I need to talk to an IP lawyer about my idea to put something into the public domain.
My first thought is that since an unclear/unenforceable copyright notice can render something into the public domain do we make a fund to cover the registration of intentionally unclear copyrights so that it by default becomes public domain?
So I think we can label all of the copyright holders as authors who died long ago.
Example: This post is copyright Adam ~6400BC, W.Shakespeare 1615, and Ben Franklin 1785.
I wonder how that would work to "secure" the public domain for a work.
I'm stealing your copyright rights and claiming them as my own, the MPAA and RIAA do this all the time. (Look at all the times they claim to own the rights and actually don't, or over represent their rights.)This is the only way copyright theft can happen.
I was not arguing for or against their actual guilt. I believe they have done no wrong. I was trying to comment upon the refusal of so many against them of letting due process be followed. It seems simple that just allowing both sides the benefits of the process would allow an unshakable ruling to be made. The only reason to deny due process is that you have something to hide and wish to just get it over with.
It is even due process to allow seizures before trial, but even those rules have been cast aside because the authorities have already decided the guilt of the accused and are seemingly just looking for a way to make their fiction a truth.
I still have to wonder why due process is not being followed. Even if they are guilty, (not under the laws of the locality they operate under might I add) cases are normally thrown out if due process is violated as this invalidates court hearings. Lets look at an example in a criminal trial, if a perpetrator of a crime has his rights violated, is it not the case that they are most often released due to technicalities of failure to follow due process? I just want to see justice served and that means everyone follow the rules so that if they are convicted it was because they have been found to have violated the law and were treated within the confines of their rights. I would think anyone who wants to speak out against piracy and infringement would want the cases air tight and strictly following due process so that they can hold those cases up as clear cut examples of what happens when you break the law.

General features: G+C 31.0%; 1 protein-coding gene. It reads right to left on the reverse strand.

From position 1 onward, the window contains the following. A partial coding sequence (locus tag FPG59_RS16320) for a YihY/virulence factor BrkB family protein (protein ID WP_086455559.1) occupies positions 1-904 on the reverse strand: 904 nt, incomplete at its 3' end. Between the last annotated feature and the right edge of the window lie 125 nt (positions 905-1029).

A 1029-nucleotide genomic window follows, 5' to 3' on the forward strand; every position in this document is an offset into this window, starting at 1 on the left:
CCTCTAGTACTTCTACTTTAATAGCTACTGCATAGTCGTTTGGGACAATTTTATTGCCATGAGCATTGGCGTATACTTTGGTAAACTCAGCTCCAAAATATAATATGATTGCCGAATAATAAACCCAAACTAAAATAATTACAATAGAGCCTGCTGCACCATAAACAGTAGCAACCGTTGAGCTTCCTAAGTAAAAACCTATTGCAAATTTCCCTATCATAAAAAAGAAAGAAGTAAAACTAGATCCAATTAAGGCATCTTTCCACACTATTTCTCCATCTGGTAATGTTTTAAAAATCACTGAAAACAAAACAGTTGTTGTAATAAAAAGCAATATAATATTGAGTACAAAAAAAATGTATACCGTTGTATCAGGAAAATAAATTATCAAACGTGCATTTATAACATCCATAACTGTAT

There were many failed attempts to do what Jobs did, he just had ability to make it successful. If his design was above reproach why had it changed and/or been improved? I still feel there is so much more that can come out of the platform that in 10 years we will see what Jobs did as a great step forward but still a primitive attempt to make a great tablet/phone. The one thing you can be sure of with technology, it will progress and be based on the ideas that came before it.